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The Devastating Death Of Henry Silva

Henry Silva, a longtime character actor on-stage and on-screen, has died at the age of 95 at the Motion Picture and Television Fund Hospital in Woodland Hills, California, as reported by Deadline. Silva is best known to audiences for his roles in the original "Ocean's 11" opposite Frank Sinatra, Dean Martin, and Sammy Davis Jr., and 1962's "The Manchurian Candidate," a classic political conspiracy film that reunited him on-screen with Sinatra. Throughout the '70s, '80s, and '90s, the actor became known for the menacing, quiet intensity that he brought to each role no matter if he was playing the hero or the villain. His prolific career also includes numerous parts in genre films that typically saw the Actors Studio-trained performer play gangsters, eccentrics, and law enforcement officers usually caught up in extreme circumstances.

Silva's commitment to his craft led him to excel in the typecasting he encountered once he became a regular in 1950s Hollywood for parts known then as "heavies" that required a flair for conflict and intimidation. His last film role was a cameo in the 2001 remake of "Ocean's 11," before he retired from acting after a staggering career spanning decades.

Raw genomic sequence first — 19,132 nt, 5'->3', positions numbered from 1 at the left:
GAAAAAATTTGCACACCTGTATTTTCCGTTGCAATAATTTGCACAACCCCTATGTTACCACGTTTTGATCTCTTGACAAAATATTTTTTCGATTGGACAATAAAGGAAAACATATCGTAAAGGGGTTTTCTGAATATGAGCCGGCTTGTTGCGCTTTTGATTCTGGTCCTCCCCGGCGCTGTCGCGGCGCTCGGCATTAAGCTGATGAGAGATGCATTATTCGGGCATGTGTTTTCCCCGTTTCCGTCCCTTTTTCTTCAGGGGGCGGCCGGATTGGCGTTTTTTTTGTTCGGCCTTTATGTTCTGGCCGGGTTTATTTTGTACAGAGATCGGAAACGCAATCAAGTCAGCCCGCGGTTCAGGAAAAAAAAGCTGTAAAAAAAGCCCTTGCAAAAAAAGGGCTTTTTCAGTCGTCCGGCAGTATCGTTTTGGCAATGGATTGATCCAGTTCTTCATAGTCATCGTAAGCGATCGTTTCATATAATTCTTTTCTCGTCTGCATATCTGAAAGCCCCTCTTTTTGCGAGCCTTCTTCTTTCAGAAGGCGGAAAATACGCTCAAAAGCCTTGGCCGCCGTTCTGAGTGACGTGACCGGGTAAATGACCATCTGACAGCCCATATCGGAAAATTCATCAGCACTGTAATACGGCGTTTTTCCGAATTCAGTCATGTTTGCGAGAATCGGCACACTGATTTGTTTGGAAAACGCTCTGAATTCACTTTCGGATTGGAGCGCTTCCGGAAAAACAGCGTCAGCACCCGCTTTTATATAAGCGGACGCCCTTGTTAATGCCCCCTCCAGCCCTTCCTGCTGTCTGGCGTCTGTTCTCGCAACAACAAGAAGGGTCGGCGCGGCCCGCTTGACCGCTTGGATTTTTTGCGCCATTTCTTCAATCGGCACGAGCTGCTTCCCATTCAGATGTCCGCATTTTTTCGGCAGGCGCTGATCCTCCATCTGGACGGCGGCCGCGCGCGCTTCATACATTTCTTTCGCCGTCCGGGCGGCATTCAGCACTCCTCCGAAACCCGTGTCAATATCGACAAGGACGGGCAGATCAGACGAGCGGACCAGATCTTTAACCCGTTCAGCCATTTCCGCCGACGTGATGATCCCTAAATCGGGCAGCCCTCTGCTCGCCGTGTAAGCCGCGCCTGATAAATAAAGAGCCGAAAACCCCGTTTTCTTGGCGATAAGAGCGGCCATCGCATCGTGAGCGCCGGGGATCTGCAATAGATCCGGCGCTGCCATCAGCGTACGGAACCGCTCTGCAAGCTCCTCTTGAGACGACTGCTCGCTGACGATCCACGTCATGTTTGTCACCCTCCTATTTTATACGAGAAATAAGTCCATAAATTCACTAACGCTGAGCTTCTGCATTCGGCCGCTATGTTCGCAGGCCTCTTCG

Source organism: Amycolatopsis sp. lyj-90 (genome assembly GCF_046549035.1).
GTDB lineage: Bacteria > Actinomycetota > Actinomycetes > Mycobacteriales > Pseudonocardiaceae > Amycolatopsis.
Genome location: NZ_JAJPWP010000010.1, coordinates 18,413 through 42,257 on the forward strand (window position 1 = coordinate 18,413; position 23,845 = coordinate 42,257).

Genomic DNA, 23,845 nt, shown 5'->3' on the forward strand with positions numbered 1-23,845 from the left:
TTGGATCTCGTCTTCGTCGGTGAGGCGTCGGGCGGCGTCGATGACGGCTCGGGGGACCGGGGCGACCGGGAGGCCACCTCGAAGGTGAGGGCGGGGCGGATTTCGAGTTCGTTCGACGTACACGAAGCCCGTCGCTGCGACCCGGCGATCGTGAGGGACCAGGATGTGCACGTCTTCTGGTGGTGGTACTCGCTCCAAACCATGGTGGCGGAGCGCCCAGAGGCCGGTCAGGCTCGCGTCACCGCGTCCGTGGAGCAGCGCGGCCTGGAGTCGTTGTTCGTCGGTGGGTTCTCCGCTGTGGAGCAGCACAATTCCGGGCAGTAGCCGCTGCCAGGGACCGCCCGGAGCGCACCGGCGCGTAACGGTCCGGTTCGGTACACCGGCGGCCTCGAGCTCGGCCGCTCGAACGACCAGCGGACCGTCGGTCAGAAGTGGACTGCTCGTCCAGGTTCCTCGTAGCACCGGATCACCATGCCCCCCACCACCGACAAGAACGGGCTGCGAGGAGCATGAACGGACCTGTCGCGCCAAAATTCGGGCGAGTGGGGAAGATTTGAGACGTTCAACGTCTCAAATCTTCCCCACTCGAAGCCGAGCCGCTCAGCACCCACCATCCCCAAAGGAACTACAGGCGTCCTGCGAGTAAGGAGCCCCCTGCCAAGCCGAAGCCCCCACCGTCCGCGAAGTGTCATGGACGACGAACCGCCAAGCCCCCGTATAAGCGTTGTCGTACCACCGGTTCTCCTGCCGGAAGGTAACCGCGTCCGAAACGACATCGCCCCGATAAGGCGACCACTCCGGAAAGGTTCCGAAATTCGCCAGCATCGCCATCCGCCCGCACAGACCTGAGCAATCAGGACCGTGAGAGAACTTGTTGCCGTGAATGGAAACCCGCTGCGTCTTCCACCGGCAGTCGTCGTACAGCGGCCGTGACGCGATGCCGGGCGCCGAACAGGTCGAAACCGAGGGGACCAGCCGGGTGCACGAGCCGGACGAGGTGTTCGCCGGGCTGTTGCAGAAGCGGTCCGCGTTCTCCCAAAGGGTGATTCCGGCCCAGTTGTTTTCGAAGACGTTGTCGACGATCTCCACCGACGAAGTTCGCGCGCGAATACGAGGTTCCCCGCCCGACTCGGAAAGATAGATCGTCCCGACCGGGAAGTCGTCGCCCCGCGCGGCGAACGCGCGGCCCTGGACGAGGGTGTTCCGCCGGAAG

Henry Silva's acting career spanned nearly half a century

Henry Silva was born in Brooklyn, New York, in 1926 and started acting in the early 1950s. He landed parts in numerous Broadway plays thanks to his notoriety at the Actor's Studio in the New York neighborhood of Hell's Kitchen. His success brought him to Hollywood where he quickly secured supporting roles as antagonists in many different films. After "Ocean's 11" and "The Manchurian Candidate," the actor transitioned to leading parts with 1963's "Johnny Cool" in which he played dual characters. This led to a series of movies where he got to play heroic characters as well as eccentric oddballs, the most memorable being assassin Carlos "Billy Score" Scorelli in "Sharky's Machine," which is considered one of the standout action movies of the 1980s.

Silva's later career included many appearances in independent films, with 1999's "Ghost Dog: The Way of the Samurai" becoming his final featured performance as he once again played a bad guy to perfection. But he always took the casting choices in stride, commenting in a 1985 interview with the Chicago Tribune, "I think the reason that I haven't disappeared is that the heavies I play are all leaders. I never play a wishy-washy anything. They`re interesting roles because when you leave the theater, you remember these kinds of guys."

Silva is survived by two children.